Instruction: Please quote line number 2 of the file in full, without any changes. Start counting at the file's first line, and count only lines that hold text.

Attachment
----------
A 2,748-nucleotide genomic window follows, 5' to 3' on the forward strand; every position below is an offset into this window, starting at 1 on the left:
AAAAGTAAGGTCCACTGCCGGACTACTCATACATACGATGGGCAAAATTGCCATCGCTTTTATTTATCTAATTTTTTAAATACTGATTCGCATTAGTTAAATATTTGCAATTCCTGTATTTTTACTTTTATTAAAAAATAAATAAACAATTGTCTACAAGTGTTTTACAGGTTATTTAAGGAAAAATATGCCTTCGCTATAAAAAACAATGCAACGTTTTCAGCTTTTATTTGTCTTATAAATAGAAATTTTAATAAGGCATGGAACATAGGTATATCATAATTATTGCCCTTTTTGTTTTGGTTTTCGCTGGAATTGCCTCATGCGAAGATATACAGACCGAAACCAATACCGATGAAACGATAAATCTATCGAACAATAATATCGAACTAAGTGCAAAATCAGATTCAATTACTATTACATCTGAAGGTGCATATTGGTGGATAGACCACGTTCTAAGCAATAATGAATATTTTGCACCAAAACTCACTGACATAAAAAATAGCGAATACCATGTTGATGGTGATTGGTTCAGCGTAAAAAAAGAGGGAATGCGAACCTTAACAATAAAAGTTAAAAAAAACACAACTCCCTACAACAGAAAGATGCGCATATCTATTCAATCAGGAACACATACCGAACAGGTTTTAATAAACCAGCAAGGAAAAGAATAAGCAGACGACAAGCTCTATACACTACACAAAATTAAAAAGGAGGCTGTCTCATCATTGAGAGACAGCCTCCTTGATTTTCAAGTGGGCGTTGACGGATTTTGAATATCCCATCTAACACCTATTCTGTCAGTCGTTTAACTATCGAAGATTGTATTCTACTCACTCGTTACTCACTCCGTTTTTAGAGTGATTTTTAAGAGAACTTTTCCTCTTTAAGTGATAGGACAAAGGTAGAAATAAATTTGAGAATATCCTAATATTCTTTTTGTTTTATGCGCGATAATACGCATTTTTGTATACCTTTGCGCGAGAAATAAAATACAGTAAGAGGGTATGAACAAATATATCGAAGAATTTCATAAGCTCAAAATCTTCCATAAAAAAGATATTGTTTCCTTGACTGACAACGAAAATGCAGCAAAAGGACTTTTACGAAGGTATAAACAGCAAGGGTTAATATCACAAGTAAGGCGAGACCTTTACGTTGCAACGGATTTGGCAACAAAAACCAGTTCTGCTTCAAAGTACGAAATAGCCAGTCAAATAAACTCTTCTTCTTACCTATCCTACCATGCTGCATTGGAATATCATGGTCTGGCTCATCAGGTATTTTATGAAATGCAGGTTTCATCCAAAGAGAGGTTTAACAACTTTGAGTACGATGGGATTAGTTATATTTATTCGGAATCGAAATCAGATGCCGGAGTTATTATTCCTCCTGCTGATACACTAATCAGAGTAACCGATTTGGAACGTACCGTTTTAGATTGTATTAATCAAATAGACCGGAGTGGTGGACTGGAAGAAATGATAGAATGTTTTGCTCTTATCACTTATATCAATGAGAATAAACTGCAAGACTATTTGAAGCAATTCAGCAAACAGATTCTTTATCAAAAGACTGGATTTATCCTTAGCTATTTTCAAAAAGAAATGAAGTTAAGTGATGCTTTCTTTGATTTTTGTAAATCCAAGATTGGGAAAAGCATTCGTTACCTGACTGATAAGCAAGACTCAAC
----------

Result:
AAAAGTAAGGTCCACTGCCGGACTACTCATACATACGATGGGCAAAATTGCCATCGCTTTTATTTATCTAATTTTTTAAATACTGATTCGCATTAGTTAAATATTTGCAATTCCTGTATTTTTACTTTTATTAAAAAATAAATAAACAATTGTCTACAAGTGTTTTACAGGTTATTTAAGGAAAAATATGCCTTCGCTATAAAAAACAATGCAACGTTTTCAGCTTTTATTTGTCTTATAAATAGAAATTTTAATAAGGCATGGAACATAGGTATATCATAATTATTGCCCTTTTTGTTTTGGTTTTCGCTGGAATTGCCTCATGCGAAGATATACAGACCGAAACCAATACCGATGAAACGATAAATCTATCGAACAATAATATCGAACTAAGTGCAAAATCAGATTCAATTACTATTACATCTGAAGGTGCATATTGGTGGATAGACCACGTTCTAAGCAATAATGAATATTTTGCACCAAAACTCACTGACATAAAAAATAGCGAATACCATGTTGATGGTGATTGGTTCAGCGTAAAAAAAGAGGGAATGCGAACCTTAACAATAAAAGTTAAAAAAAACACAACTCCCTACAACAGAAAGATGCGCATATCTATTCAATCAGGAACACATACCGAACAGGTTTTAATAAACCAGCAAGGAAAAGAATAAGCAGACGACAAGCTCTATACACTACACAAAATTAAAAAGGAGGCTGTCTCATCATTGAGAGACAGCCTCCTTGATTTTCAAGTGGGCGTTGACGGATTTTGAATATCCCATCTAACACCTATTCTGTCAGTCGTTTAACTATCGAAGATTGTATTCTACTCACTCGTTACTCACTCCGTTTTTAGAGTGATTTTTAAGAGAACTTTTCCTCTTTAAGTGATAGGACAAAGGTAGAAATAAATTTGAGAATATCCTAATATTCTTTTTGTTTTATGCGCGATAATACGCATTTTTGTATACCTTTGCGCGAGAAATAAAATACAGTAAGAGGGTATGAACAAATATATCGAAGAATTTCATAAGCTCAAAATCTTCCATAAAAAAGATATTGTTTCCTTGACTGACAACGAAAATGCAGCAAAAGGACTTTTACGAAGGTATAAACAGCAAGGGTTAATATCACAAGTAAGGCGAGACCTTTACGTTGCAACGGATTTGGCAACAAAAACCAGTTCTGCTTCAAAGTACGAAATAGCCAGTCAAATAAACTCTTCTTCTTACCTATCCTACCATGCTGCATTGGAATATCATGGTCTGGCTCATCAGGTATTTTATGAAATGCAGGTTTCATCCAAAGAGAGGTTTAACAACTTTGAGTACGATGGGATTAGTTATATTTATTCGGAATCGAAATCAGATGCCGGAGTTATTATTCCTCCTGCTGATACACTAATCAGAGTAACCGATTTGGAACGTACCGTTTTAGATTGTATTAATCAAATAGACCGGAGTGGTGGACTGGAAGAAATGATAGAATGTTTTGCTCTTATCACTTATATCAATGAGAATAAACTGCAAGACTATTTGAAGCAATTCAGCAAACAGATTCTTTATCAAAAGACTGGATTTATCCTTAGCTATTTTCAAAAAGAAATGAAGTTAAGTGATGCTTTCTTTGATTTTTGTAAATCCAAGATTGGGAAAAGCATTCGTTACCTGACTGATAAGCAAGACTCAAC